We would like to bring to your attention the extended CFP for our seminar session(s) on "Shakespeare and Music" as a part of this year's European Shakespeare Congress which is held in Gdansk from 27 to 30 July. We have already received expression of interest from publishers and we plan to develop this seminar into a regular international study group.
Yuri Viktorovich Kara [12.11.1954, Stalino — nowadays Donetsk, the Ukrainian Soviet Socialist Republic] is a Soviet and Russian film director, script writer, producer and actor. Honoured arts worker of the Russian Federation (2005).
In 1972 he finished the physical-mathematical school No. 17 of Donetsk city and won admission into the Physical and Chemical Faculty at Moscow Institute of Steel and Alloys. During his studies he was heading a vocal-instrumental ensemble there. In 1978 he obtained a degree in physics of metals and returned to his native Donetsk, where he began to work as an engineer-radiophysicist.
In 1982 he was enrolled in the All-Union State Institute of Cinematography (aka the VGIK; the workshop of S.A. Gerasimov and T.F. Makarova). He graduated from the Institute in 1987.
His degree work in the VGIK “Tomorrow was the War” (1987, based on the story of the same title by B.L. Vasiliev) carried him forward. The dramatic movie-essay was awarded on a number of international film festivals and was sold in 48 countries.
In 1988 he shot a criminal drama entitled “Thieves within the Law” based on F.A. Iskander’s works. In 1989 his film “The Feasts of Belshazzar, or a Night with Stalin” came out (a screen adaptation of novella “The Feasts of Belshazzar” from the novel “Sandro of Chegem” by F.A. Iskander), which was shot in the manner of socialist realism and in the aesthetics of the 1930s. In the “boisterous 1990s” he was filming “Yeralash” and commercials.
In 1994 Yu.V. Kara cinematized M.M. Bulgakov’s novel “The Master and Margarita”. Because of the numerous problems, including the difficulties between the director, producers and the descendants of the third wife of the writer, E.S. Bulgakova (née Nurenberg), the work was officially released only 17 years later, in 2011.
In the first decade of the 21st century the following Yu.V. Kara’s works came out: “Interesting Men” (2001), “I'm a Doll” (2001), “The Star of an Epoch” (2005), “Korolev” (2007), “Reporters” (2007).
The cover of DVD version of
“Hamlet. 21st Century”
directed by Yu.V. Kara
In 2010 a four-part film “Hamlet. 21st Century” based on the W. Shakespeare’s tragedy came out (tentative title — “Hamlet: the History Repeats”). The director and script writer — Yuri Kara, camera man — Vadim Semenovykh, art directors — Yuri Ustinov, Aleksandra Andreeva. The cast: Hamlet — Gela Meskhi, Claudius — Dmitry Diuzhev, Gertrude — Eugenia Kryukova, Laertes — Danila Kozlovsky, Ophelia — Julia Kara, Polonius — Andrei Fomin, Horatio — Dmitry Beroev, Rosencrantz — Aleksandr Berdnikov, Guildenstern — Ilya Obolonkov, Osric — Viktor Sukhorukov, Ghost — Igor Lagutin, Gravedigger — Armen Dzhigarkhanyan; and others.
The slogan of the film — “Shakespeare’s mystical Gothicism is wakening”. The director placed his bets on young actors, as, in his opinion, “the question To be or not to be is eternal, every new generation faces it. But one should pose this question much earlier than the heroes of Kenneth Branagh, Laurence Olivier or Innokentiy Smoktunovsky did — one should begin to think over this from the tender nail” (hereinafter, the translation of the citations from Russian into English is mine. — B. G.). In one of the interviews, Yu. Kara stated that he was aspiring to show “a tragedy of contemporary educated person who is bent on murder. In Shakespeare’s times the blood vengeance was justifiable, but whether one should go as low as murderers being a civilized person or not — that is the question”.
Several hundred actors were claiming the part of Hamlet, including Aleksei Serebriakov, Dmitry Diuzhev, Maxim Matveev, and Konstantin Kryukov. There were even negotiations with a British actor, JudeLaw, who was offered the part of Claudius, but he did not adopt the proposal, because he had already been holding rehearsals of “Hamlet” on the stage of London’s Donmar West End. The director decided in favour of a 23-years old (at the moment) graduate of the Studio School at the Moscow Art Theatre (the class of K.A. Raikin) Gela Meskhi. This was the actor’s debut on screen.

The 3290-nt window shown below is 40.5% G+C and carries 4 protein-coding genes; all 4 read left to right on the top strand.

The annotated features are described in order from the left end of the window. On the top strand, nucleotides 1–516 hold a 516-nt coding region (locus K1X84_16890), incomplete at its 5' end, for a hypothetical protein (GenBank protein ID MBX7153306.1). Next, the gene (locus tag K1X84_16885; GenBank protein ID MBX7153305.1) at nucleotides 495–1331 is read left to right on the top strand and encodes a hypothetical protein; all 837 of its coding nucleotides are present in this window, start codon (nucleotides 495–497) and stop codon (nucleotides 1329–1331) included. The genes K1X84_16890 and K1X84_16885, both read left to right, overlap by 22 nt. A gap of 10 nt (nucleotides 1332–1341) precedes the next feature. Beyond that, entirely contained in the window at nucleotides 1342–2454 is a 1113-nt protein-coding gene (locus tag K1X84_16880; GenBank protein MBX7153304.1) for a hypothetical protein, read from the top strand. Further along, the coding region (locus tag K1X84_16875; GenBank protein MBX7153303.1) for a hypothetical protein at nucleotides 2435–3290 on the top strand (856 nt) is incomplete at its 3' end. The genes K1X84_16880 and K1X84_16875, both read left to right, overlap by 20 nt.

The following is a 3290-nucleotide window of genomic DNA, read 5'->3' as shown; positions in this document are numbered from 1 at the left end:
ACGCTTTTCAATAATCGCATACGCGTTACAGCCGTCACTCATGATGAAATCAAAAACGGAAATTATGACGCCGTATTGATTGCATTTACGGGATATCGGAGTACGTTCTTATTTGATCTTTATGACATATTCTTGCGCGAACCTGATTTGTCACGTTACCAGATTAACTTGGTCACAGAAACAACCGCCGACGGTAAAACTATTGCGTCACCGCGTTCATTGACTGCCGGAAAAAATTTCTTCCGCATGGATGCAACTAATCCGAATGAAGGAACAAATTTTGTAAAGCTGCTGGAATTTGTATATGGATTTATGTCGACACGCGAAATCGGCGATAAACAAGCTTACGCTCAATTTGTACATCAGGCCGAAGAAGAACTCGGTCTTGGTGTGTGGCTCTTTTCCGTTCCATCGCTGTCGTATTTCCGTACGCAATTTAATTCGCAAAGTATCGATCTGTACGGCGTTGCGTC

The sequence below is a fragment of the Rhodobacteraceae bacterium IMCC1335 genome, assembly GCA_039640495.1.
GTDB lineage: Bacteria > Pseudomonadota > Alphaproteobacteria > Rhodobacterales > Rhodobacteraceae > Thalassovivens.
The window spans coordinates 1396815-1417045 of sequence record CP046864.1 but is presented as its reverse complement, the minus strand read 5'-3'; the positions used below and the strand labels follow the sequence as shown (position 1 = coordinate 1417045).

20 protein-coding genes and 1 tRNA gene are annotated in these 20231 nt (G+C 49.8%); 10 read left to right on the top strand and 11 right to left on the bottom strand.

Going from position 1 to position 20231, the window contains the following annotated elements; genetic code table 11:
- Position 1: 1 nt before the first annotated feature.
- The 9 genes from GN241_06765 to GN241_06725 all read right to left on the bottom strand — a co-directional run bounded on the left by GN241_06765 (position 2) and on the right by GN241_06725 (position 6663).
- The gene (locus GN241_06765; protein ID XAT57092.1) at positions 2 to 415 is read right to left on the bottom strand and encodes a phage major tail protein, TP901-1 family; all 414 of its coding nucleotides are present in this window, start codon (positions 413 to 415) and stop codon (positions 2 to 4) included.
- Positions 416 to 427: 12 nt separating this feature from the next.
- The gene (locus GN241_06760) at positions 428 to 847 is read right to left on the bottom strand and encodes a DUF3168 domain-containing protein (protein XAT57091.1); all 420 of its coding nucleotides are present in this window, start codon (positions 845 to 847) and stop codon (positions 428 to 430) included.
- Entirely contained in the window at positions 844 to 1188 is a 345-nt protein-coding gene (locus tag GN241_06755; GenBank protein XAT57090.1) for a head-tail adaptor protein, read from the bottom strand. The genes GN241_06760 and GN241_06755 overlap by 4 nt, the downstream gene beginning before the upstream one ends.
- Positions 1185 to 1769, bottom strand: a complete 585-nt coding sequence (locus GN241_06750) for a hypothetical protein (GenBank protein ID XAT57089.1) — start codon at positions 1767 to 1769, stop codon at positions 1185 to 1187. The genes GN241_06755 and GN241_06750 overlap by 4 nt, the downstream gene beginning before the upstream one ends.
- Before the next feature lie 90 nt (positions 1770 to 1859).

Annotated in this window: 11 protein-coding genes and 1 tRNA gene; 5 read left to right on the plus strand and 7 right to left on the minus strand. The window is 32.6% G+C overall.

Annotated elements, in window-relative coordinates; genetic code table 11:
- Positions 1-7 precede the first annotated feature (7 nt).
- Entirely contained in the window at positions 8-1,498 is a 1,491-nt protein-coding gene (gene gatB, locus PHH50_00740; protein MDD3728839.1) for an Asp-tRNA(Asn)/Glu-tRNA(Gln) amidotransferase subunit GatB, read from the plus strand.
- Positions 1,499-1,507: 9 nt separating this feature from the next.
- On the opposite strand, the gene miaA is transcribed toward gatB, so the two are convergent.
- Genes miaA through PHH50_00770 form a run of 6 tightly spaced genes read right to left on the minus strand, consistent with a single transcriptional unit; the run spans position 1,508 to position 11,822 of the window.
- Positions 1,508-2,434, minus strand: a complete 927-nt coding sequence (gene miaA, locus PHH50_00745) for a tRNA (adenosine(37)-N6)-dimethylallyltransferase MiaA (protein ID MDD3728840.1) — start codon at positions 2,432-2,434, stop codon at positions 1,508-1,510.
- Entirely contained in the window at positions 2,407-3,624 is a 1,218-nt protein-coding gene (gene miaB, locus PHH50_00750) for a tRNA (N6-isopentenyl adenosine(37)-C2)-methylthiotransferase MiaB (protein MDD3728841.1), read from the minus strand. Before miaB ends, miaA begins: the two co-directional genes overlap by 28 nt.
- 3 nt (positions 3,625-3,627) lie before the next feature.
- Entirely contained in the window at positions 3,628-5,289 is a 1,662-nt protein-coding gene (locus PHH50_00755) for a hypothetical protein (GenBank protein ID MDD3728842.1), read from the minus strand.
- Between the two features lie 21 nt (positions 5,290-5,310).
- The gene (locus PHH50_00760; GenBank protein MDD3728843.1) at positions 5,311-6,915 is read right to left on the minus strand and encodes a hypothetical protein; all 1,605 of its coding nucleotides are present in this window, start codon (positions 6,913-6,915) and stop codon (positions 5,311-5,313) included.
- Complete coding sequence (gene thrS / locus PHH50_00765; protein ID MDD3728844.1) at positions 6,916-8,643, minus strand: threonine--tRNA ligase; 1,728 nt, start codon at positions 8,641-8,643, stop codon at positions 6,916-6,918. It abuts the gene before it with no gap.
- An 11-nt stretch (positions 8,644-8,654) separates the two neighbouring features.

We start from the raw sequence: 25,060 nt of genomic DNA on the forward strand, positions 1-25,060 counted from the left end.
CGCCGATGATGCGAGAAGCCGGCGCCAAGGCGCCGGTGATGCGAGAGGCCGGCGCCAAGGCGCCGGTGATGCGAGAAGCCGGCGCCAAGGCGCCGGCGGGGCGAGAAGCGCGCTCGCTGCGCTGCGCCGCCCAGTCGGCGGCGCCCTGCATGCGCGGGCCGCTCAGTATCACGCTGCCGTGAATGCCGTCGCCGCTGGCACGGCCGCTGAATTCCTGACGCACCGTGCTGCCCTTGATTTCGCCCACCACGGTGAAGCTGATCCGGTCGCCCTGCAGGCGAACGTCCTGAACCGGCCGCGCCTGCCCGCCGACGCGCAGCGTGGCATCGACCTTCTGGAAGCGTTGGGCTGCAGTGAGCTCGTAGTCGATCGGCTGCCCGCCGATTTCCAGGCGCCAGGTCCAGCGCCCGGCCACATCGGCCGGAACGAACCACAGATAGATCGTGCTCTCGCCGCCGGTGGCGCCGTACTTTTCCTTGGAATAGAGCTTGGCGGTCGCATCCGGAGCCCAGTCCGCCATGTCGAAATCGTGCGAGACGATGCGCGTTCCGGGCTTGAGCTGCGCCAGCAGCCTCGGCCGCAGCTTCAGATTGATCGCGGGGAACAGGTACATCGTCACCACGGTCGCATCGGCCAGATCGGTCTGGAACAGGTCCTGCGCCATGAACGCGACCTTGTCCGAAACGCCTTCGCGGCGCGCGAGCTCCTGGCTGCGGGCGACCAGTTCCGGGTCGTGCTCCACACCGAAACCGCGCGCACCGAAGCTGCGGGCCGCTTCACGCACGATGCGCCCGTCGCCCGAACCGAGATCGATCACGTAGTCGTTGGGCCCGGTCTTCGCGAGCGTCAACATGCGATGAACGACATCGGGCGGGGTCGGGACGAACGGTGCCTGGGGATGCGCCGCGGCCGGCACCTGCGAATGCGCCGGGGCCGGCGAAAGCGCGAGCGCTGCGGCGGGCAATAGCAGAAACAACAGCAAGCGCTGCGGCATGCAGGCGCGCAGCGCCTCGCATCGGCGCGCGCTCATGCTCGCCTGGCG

The characters of the movie dressed in the costumes of contemporary Gothic subculture with the specific make-up (bleached-out faces, mascaraed eyes) devote themselves to routine amusements of a significant part of the youth of our times: dances of semi-naked crowds in nightclubs with loud music (Deep Purple, Tokyo), endless fireworks, sport car races, etc.
Film frame (Hamlet, Rosencrantz and Guildenstern)
On the whole, the movie’s script is based on the fragments of classical Russian translations of “Hamlet” by: M.L. Lozinsky (“Moi gosudar', // Dozvol'te mne vo Frantsiiu vernut'sia”, “…opasnei i vrednei // Ukryt' liubov', chem ob"iavit' o nei”), A.I. Kroneberg (“Pust' znaet mir, chto ty blizhaishii k tronu”), B.L. Pasternak (“O zhenshchiny, vam imia — verolomstvo!”, “S pokhoron // Na brachnyi stol poshel pirog pominnyi”, “Po plat'iu poznaetsia chelovek”, “Porvalas' dnei sviazuiushchaia nit' // Kak mne obryvki ikh soedinit'!”, “Kakoe chudo prirody chelovek!”; “Ved' shcheki shliukhi, esli sniat' rumiana, // Ne tak uzhasny, kak dela moi”; “Zabavno budet, esli sam podryvnik // Vzletit na vozdukh”), P.P. Gnedich (“On chelovek byl v polnom smysle slova!”), A.D. Radlova (“Ty byl vsegda ottsom blagikh vestei”). However, there can be found contemporary authorial pieces “on target”. For instance: “Tot samyi shalopai iz Kurshevelia” (“The very happy-go-lucky from Courchevel” — an allusion of the so-called Courchevel scandal); “Tak v zheltoi presse sdelaiut reklamu emu sovsem besplatno” (“They’ll do advertising for him in tabloids free of charge”); “Za imidzhem zhe nadobno sledit', chtoby sozdavat' puti dlia prodvizheniia” (“One should control his image in order to make ways for promotion”); “Ne dolzhen opuskat'sia ia do zlykh srednevekovykh pravil mesti” (“I should not go down to the evil medieval rules of vengeance”); “Slyshish', cherstvyi pop, moia sestra na nebo angelom vzletit, a ty v adu sgorish'” (“Look, cold-hearted pope, my sister will fly to heaven like an angel, and you will fry in hell”); “Ty slishkom zaniat byl svoimi gonkami, devchonkami, rok-muzykoi i prochei suetoi” (“You have been too much engaged in your races, girls, rock music and any other fuss”); etc.